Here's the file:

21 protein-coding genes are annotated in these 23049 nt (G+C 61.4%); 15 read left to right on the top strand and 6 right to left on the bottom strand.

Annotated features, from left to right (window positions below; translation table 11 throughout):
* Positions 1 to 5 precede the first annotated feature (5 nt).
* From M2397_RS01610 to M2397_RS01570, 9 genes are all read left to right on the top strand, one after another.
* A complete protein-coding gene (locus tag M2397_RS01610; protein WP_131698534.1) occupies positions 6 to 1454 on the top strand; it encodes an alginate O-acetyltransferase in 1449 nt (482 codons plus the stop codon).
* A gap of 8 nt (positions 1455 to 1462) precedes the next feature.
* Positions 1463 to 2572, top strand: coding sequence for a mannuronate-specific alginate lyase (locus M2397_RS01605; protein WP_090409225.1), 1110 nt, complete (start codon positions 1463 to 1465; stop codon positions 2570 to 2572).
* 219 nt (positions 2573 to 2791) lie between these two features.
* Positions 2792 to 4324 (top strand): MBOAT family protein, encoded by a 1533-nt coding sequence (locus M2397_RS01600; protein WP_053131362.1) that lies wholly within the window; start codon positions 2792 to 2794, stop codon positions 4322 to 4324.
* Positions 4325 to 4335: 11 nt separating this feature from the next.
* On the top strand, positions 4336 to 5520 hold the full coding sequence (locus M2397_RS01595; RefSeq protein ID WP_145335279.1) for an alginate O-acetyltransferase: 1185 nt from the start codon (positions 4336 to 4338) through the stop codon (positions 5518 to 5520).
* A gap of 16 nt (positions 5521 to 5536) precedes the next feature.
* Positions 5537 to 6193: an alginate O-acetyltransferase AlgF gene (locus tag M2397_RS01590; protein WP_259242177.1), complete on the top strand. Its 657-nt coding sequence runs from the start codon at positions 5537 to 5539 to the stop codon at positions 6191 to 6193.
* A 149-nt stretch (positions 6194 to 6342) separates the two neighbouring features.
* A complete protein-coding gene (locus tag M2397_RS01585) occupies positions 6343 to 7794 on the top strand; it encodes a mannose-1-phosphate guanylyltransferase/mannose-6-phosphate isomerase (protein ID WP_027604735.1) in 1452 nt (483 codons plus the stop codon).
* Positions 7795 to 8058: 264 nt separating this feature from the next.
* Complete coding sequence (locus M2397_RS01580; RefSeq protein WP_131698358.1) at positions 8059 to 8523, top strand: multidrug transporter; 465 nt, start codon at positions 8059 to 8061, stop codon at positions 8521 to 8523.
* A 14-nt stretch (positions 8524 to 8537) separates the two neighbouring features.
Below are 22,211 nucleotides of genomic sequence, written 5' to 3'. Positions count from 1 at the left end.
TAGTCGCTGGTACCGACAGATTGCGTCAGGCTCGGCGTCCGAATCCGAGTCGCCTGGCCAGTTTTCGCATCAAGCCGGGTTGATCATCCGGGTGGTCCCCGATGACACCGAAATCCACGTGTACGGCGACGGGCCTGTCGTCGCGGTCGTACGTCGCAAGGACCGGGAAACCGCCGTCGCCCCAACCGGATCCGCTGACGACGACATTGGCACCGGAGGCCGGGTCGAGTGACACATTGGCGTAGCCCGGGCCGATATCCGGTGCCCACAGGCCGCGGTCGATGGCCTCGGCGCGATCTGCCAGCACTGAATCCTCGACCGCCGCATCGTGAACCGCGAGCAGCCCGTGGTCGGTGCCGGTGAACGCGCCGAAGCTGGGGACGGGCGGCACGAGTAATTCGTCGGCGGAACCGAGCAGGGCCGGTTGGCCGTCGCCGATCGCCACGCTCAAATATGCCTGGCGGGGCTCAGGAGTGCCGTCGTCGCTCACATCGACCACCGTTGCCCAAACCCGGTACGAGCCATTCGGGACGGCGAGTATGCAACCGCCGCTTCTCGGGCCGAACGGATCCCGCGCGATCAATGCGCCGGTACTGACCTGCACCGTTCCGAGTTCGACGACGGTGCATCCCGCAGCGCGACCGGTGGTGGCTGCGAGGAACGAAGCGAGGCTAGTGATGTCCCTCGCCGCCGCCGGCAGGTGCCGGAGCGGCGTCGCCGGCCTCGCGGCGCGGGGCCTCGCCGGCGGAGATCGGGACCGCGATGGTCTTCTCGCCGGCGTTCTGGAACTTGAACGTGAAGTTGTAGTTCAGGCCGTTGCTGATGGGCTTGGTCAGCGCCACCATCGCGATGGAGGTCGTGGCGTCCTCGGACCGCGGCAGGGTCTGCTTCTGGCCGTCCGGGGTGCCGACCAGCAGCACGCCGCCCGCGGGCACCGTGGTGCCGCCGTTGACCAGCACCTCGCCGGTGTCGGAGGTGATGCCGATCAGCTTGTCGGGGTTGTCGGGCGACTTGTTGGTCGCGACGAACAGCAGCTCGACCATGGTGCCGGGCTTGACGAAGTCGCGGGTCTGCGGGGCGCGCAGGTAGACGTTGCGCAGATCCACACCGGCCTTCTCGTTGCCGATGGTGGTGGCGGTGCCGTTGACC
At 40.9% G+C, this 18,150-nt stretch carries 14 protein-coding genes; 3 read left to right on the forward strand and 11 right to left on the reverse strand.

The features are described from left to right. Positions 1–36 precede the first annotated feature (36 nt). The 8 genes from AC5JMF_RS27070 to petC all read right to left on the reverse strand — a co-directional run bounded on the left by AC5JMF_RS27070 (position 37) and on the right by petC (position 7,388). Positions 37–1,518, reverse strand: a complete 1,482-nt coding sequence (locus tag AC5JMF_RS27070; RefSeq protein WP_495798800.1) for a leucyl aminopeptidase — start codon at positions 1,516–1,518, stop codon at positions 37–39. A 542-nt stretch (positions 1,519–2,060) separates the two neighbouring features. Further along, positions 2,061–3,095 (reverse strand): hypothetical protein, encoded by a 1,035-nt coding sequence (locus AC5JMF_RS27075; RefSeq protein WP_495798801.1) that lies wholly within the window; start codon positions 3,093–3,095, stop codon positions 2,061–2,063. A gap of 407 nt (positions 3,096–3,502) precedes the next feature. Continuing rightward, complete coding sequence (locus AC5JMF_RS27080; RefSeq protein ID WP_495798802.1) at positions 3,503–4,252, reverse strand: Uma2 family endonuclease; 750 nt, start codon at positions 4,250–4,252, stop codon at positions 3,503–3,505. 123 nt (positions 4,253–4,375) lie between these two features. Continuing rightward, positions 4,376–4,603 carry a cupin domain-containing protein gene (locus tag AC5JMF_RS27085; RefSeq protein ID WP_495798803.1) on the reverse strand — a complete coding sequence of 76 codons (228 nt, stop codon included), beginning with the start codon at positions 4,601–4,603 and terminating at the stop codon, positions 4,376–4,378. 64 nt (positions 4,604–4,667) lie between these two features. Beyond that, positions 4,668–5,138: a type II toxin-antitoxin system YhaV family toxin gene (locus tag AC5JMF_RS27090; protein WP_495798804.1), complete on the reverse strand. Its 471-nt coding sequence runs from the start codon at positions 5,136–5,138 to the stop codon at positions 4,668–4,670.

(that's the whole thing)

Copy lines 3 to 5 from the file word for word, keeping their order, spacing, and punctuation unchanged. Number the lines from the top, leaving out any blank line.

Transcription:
* Positions 1 to 5 precede the first annotated feature (5 nt).
* From M2397_RS01610 to M2397_RS01570, 9 genes are all read left to right on the top strand, one after another.
* A complete protein-coding gene (locus tag M2397_RS01610; protein WP_131698534.1) occupies positions 6 to 1454 on the top strand; it encodes an alginate O-acetyltransferase in 1449 nt (482 codons plus the stop codon).